We find that distinction between instances of multiple offenses committed against single victims and single acts directed against multiple victims to have been otherwise considered in the appellate courts>. We have, heretofore, noted the opinion in People v. Ellington (1972), 7 Ill. App.3d 72, 286 N.E.2d 367, concerning the kidnapping of two individuals. In People v. Schultz (1979), 73 Ill. App.3d 379, 392 N.E.2d 322, defendant was charged in separate counts of kidnapping of four individuals while armed with a dangerous weapon. The opinion affirms separate convictions and concurrent sentences for such offenses. It is stated that the sole issue on appeal is whether the trial court erred in entering judgment and imposing concurrent sentences arising out of a single physical act. That court affirmed concluding that such conviction should stand because different victims were injured by the act of defendant.
In People v. Bigsby (1977), 52 Ill. App.3d 277, 367 N.E.2d 358, and People v. Washington (1977), 53 Ill. App.3d 36, 368 N.E.2d 536, defendant fired one shot either striking or endangering two police officers by such shot. The respective convictions for attempt murder or aggravated battery as to each officer and the concurrent sentences imposed were affirmed in each case. In Washington, the court rejected the conclusion of Holtz and said:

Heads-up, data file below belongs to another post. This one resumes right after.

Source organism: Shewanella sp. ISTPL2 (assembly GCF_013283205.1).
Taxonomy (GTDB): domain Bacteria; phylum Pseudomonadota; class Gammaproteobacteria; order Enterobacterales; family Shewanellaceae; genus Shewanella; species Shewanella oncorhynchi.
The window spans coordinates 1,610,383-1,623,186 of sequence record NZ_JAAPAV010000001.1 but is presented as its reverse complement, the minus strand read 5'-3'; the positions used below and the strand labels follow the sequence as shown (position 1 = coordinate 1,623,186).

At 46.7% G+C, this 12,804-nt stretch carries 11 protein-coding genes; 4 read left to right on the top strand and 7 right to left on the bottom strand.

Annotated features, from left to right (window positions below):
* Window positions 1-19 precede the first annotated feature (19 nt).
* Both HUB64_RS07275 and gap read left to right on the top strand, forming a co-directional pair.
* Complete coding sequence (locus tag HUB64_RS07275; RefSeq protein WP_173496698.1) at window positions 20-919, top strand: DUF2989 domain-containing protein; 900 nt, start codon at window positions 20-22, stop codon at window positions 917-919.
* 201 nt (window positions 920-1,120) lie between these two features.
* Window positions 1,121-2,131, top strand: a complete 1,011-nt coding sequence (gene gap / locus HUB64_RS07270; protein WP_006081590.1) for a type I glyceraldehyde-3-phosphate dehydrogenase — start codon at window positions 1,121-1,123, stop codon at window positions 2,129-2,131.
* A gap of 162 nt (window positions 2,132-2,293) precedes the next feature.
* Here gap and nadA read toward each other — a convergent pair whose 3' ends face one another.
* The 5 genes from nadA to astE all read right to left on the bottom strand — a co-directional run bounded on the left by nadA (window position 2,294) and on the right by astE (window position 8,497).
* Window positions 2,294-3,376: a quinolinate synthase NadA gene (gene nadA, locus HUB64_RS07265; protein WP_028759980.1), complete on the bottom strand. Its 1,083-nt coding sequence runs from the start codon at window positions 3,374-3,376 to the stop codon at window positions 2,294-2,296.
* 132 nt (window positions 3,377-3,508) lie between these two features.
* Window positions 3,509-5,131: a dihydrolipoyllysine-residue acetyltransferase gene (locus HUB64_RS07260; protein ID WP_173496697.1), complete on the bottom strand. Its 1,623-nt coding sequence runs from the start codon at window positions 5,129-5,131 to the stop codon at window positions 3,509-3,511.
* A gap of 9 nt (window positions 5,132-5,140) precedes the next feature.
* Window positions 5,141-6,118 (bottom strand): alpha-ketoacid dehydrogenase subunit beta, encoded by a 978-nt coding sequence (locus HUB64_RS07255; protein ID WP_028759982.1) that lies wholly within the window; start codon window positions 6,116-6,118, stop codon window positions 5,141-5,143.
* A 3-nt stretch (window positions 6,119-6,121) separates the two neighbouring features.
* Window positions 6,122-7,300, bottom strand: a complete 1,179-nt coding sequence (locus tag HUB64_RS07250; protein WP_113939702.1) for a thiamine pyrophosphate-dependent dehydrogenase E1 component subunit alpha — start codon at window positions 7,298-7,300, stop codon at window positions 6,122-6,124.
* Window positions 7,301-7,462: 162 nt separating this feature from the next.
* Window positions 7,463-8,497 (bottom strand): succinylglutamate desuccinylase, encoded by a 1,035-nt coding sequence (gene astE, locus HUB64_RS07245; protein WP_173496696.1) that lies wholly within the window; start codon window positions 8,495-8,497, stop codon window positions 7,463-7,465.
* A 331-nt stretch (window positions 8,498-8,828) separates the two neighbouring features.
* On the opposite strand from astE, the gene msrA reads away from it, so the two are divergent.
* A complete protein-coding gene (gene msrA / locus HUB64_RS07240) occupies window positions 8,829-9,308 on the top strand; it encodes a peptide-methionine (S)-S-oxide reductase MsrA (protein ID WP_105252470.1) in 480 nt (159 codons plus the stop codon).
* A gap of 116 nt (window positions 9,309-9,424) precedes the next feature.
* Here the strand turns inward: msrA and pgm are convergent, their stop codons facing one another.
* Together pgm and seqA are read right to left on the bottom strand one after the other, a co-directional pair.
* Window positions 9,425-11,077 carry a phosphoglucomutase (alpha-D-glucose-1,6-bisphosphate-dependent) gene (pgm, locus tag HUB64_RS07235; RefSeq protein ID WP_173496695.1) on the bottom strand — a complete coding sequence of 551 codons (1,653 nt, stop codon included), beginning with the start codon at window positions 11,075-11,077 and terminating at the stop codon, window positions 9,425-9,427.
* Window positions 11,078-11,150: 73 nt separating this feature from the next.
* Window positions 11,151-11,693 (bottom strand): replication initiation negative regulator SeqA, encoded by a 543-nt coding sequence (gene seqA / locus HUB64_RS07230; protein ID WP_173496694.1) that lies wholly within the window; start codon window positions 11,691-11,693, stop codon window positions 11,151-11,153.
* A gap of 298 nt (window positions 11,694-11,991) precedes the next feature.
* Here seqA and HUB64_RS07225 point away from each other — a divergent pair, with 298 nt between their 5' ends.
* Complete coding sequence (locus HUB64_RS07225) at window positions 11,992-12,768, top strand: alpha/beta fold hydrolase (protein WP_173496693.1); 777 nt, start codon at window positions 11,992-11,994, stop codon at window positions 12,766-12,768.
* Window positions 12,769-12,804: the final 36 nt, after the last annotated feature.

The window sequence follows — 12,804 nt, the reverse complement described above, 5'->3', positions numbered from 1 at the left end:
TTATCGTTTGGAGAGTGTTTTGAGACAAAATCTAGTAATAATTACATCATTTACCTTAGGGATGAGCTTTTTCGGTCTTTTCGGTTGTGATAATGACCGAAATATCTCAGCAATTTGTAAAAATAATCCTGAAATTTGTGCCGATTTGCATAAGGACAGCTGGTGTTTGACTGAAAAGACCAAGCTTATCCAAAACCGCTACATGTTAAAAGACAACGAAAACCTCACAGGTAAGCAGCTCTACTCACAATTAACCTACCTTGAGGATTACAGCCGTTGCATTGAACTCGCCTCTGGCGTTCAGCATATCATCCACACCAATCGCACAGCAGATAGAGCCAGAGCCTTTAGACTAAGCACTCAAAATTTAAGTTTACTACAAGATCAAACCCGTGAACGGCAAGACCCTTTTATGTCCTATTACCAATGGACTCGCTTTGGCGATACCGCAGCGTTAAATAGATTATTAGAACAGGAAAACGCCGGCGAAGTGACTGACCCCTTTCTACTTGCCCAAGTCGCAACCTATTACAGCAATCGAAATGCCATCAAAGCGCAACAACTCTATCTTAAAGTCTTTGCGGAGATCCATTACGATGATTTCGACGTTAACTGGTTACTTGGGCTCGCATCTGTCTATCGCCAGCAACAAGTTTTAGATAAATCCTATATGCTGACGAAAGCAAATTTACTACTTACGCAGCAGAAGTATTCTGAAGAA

"However, we have been unable to find any decision of the Illinois Supreme Court (including the recent case of People v. King (1977), 66 Ill.2d 551, 363 N.E.2d 838) which requires us to discount the value of a human life and bodily integrity by ignoring the impact of the defendant's conduct upon one of his victims." 53 Ill. App.3d 36, 38, 368 N.E.2d 536, 538.
In Blockburger v. United States (1932), 284 U.S. 299, 304, 76 L.Ed. 306, 309, 52 S.Ct. 180, 182, it is stated:
"[T]he test to be applied to determine whether there are two offenses or only one, [i.e., each charge] requires proof of an additional fact which the other does not." (Emphasis added.)
The record is clear that here the count in reckless homicide and the three counts in reckless conduct each require proof of a fact which the others do not, i.e., the fact of injury to separate and different individuals and the identity of such individuals.
The opinion in King explicitly recognizes that as to other than lesser included offenses, multiple convictions and concurrent sentences are proper where separate offenses are charged. There is no basis in fact for concluding that any of the three reckless conduct charges is a lesser included offense of any of the other charges.
The judgments and sentences are affirmed.
WEBBER, J., concurs.
Mr. JUSTICE CRAVEN, concurring in part, dissenting in part: